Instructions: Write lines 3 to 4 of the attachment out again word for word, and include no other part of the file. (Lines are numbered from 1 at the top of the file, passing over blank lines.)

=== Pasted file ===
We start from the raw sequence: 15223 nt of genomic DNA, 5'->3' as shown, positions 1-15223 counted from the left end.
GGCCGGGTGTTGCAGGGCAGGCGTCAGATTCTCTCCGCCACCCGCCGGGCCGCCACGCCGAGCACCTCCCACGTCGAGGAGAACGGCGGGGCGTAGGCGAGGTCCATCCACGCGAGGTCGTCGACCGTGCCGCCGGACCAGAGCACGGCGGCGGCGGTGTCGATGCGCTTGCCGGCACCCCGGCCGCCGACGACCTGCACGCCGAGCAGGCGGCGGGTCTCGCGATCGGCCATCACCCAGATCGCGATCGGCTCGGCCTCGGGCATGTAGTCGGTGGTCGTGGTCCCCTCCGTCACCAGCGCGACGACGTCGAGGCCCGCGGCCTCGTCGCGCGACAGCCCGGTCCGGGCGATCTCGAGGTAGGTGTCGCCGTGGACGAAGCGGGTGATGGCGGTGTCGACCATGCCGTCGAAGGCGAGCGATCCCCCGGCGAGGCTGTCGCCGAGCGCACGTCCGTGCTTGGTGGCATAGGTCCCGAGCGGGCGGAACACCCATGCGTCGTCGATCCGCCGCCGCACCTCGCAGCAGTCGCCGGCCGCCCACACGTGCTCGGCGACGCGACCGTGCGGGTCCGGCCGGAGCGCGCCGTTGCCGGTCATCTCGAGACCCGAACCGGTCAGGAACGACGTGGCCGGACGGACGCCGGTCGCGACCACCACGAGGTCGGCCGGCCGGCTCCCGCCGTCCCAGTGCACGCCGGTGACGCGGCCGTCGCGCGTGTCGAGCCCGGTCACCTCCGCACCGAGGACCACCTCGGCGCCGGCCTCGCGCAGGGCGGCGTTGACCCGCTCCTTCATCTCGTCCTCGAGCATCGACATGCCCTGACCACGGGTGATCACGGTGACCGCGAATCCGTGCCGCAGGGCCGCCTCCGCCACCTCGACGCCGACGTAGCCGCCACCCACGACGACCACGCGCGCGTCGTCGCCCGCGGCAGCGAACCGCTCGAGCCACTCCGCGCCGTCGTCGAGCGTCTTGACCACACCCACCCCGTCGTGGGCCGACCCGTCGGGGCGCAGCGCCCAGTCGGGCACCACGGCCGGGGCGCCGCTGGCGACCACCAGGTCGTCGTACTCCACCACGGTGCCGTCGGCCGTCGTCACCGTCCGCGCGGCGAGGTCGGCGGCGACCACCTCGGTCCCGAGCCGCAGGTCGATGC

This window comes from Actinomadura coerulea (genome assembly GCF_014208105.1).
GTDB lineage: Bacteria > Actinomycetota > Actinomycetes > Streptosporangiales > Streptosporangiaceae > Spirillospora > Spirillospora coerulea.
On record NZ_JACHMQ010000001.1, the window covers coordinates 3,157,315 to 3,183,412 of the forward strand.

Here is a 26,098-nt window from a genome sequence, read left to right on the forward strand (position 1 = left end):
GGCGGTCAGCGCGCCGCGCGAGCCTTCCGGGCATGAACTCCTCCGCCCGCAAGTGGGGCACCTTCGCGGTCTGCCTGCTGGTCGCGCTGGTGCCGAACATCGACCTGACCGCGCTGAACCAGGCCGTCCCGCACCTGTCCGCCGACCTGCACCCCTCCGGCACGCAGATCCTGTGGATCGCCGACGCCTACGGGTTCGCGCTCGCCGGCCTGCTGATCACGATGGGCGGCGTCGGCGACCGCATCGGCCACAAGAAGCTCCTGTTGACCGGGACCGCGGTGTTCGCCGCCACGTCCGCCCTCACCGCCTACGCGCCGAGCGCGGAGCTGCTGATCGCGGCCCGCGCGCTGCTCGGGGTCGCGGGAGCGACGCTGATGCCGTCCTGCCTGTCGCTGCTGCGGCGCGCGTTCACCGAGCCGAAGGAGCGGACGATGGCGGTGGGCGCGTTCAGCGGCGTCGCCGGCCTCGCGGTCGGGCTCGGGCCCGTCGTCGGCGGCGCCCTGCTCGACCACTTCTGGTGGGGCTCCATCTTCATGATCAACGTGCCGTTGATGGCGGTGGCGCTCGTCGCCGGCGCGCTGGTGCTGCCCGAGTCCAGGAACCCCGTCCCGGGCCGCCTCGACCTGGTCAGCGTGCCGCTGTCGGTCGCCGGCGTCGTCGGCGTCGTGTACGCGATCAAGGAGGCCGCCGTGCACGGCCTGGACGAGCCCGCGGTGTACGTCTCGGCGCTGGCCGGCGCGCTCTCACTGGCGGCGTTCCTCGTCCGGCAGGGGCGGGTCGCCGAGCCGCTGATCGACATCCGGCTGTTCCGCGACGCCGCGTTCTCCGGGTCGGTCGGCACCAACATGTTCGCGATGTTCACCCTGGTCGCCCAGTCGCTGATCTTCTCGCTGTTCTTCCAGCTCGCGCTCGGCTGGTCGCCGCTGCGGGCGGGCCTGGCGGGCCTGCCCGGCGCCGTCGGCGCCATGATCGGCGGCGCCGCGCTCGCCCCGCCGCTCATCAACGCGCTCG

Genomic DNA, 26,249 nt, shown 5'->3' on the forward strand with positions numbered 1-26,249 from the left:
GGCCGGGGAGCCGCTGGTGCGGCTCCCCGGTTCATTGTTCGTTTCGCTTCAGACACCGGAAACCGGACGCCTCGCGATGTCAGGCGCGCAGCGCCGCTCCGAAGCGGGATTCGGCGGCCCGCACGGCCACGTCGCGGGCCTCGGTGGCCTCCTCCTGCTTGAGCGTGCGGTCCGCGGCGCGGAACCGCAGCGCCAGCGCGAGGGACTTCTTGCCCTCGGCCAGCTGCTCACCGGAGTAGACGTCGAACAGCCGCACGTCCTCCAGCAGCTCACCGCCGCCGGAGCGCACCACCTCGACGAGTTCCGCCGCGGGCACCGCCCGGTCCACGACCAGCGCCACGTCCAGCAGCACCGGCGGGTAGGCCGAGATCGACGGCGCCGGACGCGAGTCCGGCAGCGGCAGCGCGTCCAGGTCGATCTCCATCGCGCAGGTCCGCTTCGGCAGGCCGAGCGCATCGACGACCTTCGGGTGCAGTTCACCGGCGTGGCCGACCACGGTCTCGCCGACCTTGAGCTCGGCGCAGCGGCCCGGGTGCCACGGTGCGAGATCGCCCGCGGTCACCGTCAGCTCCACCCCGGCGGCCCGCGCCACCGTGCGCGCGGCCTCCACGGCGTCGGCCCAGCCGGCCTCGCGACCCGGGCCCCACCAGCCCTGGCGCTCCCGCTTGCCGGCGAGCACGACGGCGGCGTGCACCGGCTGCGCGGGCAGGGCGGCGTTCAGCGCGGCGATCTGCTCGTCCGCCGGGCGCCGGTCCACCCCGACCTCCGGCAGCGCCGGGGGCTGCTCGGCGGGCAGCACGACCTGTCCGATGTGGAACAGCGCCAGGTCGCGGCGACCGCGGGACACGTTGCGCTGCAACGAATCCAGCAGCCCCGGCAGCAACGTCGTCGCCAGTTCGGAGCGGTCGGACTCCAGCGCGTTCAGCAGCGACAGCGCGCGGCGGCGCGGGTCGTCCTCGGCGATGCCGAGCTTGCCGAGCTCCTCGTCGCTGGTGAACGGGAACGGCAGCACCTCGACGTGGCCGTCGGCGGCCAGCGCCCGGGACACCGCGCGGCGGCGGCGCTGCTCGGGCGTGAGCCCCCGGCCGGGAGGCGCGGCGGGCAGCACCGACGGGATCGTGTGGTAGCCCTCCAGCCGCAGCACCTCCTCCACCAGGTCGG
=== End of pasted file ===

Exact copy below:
This window comes from Actinomadura coerulea (genome assembly GCF_014208105.1).
GTDB lineage: Bacteria > Actinomycetota > Actinomycetes > Streptosporangiales > Streptosporangiaceae > Spirillospora > Spirillospora coerulea.